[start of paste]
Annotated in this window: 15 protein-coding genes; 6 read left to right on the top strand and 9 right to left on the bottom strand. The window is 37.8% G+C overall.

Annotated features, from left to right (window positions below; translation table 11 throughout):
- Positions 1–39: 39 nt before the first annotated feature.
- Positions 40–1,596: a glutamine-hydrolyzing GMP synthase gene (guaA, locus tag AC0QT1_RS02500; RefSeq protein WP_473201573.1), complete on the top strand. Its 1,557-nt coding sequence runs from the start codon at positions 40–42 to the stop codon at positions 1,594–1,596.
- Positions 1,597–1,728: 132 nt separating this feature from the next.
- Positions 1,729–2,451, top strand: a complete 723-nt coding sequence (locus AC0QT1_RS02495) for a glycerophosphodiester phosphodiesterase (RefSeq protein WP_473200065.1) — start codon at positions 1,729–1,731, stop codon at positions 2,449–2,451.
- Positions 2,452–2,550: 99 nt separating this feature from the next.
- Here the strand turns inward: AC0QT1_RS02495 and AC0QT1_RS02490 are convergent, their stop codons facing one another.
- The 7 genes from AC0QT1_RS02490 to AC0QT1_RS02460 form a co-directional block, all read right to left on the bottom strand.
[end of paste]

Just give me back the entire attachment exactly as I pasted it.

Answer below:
Annotated in this window: 15 protein-coding genes; 6 read left to right on the top strand and 9 right to left on the bottom strand. The window is 37.8% G+C overall.

Annotated features, from left to right (window positions below; translation table 11 throughout):
- Positions 1–39: 39 nt before the first annotated feature.
- Positions 40–1,596: a glutamine-hydrolyzing GMP synthase gene (guaA, locus tag AC0QT1_RS02500; RefSeq protein WP_473201573.1), complete on the top strand. Its 1,557-nt coding sequence runs from the start codon at positions 40–42 to the stop codon at positions 1,594–1,596.
- Positions 1,597–1,728: 132 nt separating this feature from the next.
- Positions 1,729–2,451, top strand: a complete 723-nt coding sequence (locus AC0QT1_RS02495) for a glycerophosphodiester phosphodiesterase (RefSeq protein WP_473200065.1) — start codon at positions 1,729–1,731, stop codon at positions 2,449–2,451.
- Positions 2,452–2,550: 99 nt separating this feature from the next.
- Here the strand turns inward: AC0QT1_RS02495 and AC0QT1_RS02490 are convergent, their stop codons facing one another.
- The 7 genes from AC0QT1_RS02490 to AC0QT1_RS02460 form a co-directional block, all read right to left on the bottom strand.